Tips to develop an executive presence

These traits will help you climb to the top of the ladder.

Tips to develop an executive presence

Executive presence can be learned.

Whether you’re a few (or many) years away from the corner office or you’re already established in the C-suite, it’ll benefit your career and relationships to develop an executive presence. That doesn’t mean you have to have a fancy watch, carry a briefcase, or have a fat expense account. Executive presence has far more to do with what’s on the inside.

What exactly is executive presence?

Basically, executive presence refers to a type of comfortably confident energy that guides your behavior. You carry with you a blend of composure, talent, and maturity that helps you make smart decisions, inspire others, and power through difficult times.

“Workers who have an executive presence have the highest potential for advancement,” says Carol Lempert, a keynote speaker and leadership expert. “When they speak, people listen. When they offer advice, people follow it.”

By adopting these behaviors, you’ll develop a powerful executive presence that will help you climb the ranks.

Look the part

Your appearance counts—that’s a fact. But you don’t necessarily need a three-piece suit or a designer dress to be convincing. You simply need to look neat and put together. “Work attire depends on the culture of your company,” Lempert says. “Look around your organization and see what the executives at your company are wearing.”

Los Angeles executive coach Libby Gill agrees that there are no hard-and-fast rules for what to wear. “I’ve seen executives at media companies who have visible tattoos, and it’s OK because it’s considered a mark of creativity,” Gill explains, “but there are other places where you’d want to conceal your tattoos, such as a bank.”

Talk a better game

Stay on top of industry developments. Spend time understanding what issues the top minds are discussing and predicting about the current state of business affairs. It’s true that knowledge is power. Furthermore, it will help build your own confidence.

To that effect, you’ll have to stop using filler words such as “um,” “kind of,” and “like.” “I refer to them as minimizers, since they detract from what the person is saying,” says Lempert. “Practice pausing between your ideas when you’re speaking, don’t string your sentences together, and don’t talk fast.”

“Being succinct is a mark of a great leader,” Finn adds. “You have to be able to communicate with people in a clear, crisp manner.”

Perfect your body language

Your nonverbal communication skills can either support or undermine what you say when speaking with others, says Eileen Finn, a New York City-based executive coach and executive recruiter. “People automatically form positive or negative opinions of someone based on a person’s body language,” Finn says.

If you’re giving a presentation, public speaking coach Gigi Rosenberg says these body language tips can help you command a room:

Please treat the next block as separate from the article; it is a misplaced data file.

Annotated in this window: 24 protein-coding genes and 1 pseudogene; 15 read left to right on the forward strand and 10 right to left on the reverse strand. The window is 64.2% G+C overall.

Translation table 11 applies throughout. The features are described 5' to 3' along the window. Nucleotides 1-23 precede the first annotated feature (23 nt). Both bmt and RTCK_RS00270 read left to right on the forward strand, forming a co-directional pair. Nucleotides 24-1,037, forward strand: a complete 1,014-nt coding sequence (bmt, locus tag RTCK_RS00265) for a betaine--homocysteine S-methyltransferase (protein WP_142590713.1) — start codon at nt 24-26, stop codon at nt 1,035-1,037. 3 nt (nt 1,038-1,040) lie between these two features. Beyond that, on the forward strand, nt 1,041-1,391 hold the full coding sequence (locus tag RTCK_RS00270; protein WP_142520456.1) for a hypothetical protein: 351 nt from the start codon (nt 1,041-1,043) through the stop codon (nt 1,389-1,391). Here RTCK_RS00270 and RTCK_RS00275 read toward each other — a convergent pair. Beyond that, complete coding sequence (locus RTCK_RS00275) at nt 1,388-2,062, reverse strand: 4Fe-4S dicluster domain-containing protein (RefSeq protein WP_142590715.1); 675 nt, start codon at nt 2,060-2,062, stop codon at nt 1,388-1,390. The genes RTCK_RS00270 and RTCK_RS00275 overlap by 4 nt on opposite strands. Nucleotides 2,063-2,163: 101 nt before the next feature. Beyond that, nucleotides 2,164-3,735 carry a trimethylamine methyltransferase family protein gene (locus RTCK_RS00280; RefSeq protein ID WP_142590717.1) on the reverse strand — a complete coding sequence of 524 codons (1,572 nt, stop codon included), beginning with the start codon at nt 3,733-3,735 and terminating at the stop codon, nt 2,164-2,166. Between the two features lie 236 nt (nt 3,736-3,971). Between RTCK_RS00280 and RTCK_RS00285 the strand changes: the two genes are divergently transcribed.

• Plant your feet. (“Shifting back and forth from one hip to another can have a hypnotic effect on an audience,” says Rosenberg.)
  • Bend your elbows at about a 90-degree angle.
  • Don’t cross your arms. 
  • Maintain eye contact with the audience.
  • Smile.

In addition, “use hand gestures to emphasize your key points,” Lempert recommends.

Keep your cool

During stressful times, like amid layoffs or low quarterly earnings, employees will be looking for some bright spots. Someone with an executive presence won’t throw gasoline on the fire. Instead, they’ll stay calm and collected.

Learn how to process (and deliver) bad news in a way that doesn’t completely deflate you or those around you. Be sure to mention opportunities for recovery and

The good news? “You can learn how to hone your composure,” Lempert says. “Some executives do yoga, some do meditation.” Find what works for you.

Project confidence

Employees rise up not just because of the quality of their work but because of the confident way they carry themselves. Need to amp up your confidence? Start putting your body through a series of “power poses,” advises Leonard Lang, an executive coach with Minneapolis-based Beard Avenue career coaching. These poses—such as putting your hands behind your head with your elbows out, or standing in a victory pose with your arms in the air—can have a biochemical effect on your mood and boost your confidence, he says.

Know when to step back

Listening skills are equally important. An executive presence is not an overbearing one. “Effective executives know when to be silent and listen closely,” Gill says. “Sometimes, you have to pass the baton and let someone else speak up.”

Round out your professional skills

Executive presence isn't limited to executives. Admins, temps, and entry-level workers can all develop the traits that make others take note. Part of chiseling your executive presence entails consistently looking for new ways you can be doing your job better. Need some help with that? Join Monster for free today. As a member, you'll get management insights, career advice, and practical leadership tips that will help you look, sound, and act like an executive—and become one.